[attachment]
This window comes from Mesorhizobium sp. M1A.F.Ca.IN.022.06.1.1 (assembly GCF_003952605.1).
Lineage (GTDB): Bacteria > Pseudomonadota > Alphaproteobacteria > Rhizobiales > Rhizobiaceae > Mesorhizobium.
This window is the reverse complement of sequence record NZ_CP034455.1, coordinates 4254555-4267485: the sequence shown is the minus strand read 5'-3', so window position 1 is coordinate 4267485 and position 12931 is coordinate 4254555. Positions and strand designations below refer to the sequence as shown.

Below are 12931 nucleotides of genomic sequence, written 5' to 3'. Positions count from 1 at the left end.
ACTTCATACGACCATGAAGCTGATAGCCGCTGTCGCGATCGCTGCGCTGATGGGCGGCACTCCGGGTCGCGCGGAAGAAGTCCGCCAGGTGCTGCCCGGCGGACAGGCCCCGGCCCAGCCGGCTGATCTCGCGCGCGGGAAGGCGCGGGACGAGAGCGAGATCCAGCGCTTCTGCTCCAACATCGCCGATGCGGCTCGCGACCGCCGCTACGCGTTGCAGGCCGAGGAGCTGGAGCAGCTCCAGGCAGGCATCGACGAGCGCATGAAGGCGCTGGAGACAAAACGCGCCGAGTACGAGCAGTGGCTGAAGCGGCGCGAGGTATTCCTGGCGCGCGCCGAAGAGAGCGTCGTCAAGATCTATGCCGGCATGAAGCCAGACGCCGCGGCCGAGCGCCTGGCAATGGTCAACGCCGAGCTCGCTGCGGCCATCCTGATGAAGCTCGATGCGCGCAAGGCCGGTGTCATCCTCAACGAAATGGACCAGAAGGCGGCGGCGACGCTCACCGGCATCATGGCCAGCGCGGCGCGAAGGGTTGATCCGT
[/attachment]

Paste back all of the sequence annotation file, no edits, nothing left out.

This window comes from Mesorhizobium sp. M1A.F.Ca.IN.022.06.1.1 (assembly GCF_003952605.1).
Lineage (GTDB): Bacteria > Pseudomonadota > Alphaproteobacteria > Rhizobiales > Rhizobiaceae > Mesorhizobium.
This window is the reverse complement of sequence record NZ_CP034455.1, coordinates 4254555-4267485: the sequence shown is the minus strand read 5'-3', so window position 1 is coordinate 4267485 and position 12931 is coordinate 4254555. Positions and strand designations below refer to the sequence as shown.

Below are 12931 nucleotides of genomic sequence, written 5' to 3'. Positions count from 1 at the left end.
ACTTCATACGACCATGAAGCTGATAGCCGCTGTCGCGATCGCTGCGCTGATGGGCGGCACTCCGGGTCGCGCGGAAGAAGTCCGCCAGGTGCTGCCCGGCGGACAGGCCCCGGCCCAGCCGGCTGATCTCGCGCGCGGGAAGGCGCGGGACGAGAGCGAGATCCAGCGCTTCTGCTCCAACATCGCCGATGCGGCTCGCGACCGCCGCTACGCGTTGCAGGCCGAGGAGCTGGAGCAGCTCCAGGCAGGCATCGACGAGCGCATGAAGGCGCTGGAGACAAAACGCGCCGAGTACGAGCAGTGGCTGAAGCGGCGCGAGGTATTCCTGGCGCGCGCCGAAGAGAGCGTCGTCAAGATCTATGCCGGCATGAAGCCAGACGCCGCGGCCGAGCGCCTGGCAATGGTCAACGCCGAGCTCGCTGCGGCCATCCTGATGAAGCTCGATGCGCGCAAGGCCGGTGTCATCCTCAACGAAATGGACCAGAAGGCGGCGGCGACGCTCACCGGCATCATGGCCAGCGCGGCGCGAAGGGTTGATCCGT